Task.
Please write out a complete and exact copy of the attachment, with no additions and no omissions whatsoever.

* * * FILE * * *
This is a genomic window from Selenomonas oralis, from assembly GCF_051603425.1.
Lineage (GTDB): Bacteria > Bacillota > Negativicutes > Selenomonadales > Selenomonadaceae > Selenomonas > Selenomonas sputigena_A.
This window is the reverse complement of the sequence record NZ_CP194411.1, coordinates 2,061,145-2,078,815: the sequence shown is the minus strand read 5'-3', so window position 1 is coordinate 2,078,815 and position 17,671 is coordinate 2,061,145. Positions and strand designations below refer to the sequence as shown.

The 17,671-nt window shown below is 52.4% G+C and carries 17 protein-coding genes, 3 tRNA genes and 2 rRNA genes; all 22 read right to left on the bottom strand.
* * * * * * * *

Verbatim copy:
This is a genomic window from Selenomonas oralis, from assembly GCF_051603425.1.
Lineage (GTDB): Bacteria > Bacillota > Negativicutes > Selenomonadales > Selenomonadaceae > Selenomonas > Selenomonas sputigena_A.
This window is the reverse complement of the sequence record NZ_CP194411.1, coordinates 2,061,145-2,078,815: the sequence shown is the minus strand read 5'-3', so window position 1 is coordinate 2,078,815 and position 17,671 is coordinate 2,061,145. Positions and strand designations below refer to the sequence as shown.

The 17,671-nt window shown below is 52.4% G+C and carries 17 protein-coding genes, 3 tRNA genes and 2 rRNA genes; all 22 read right to left on the bottom strand.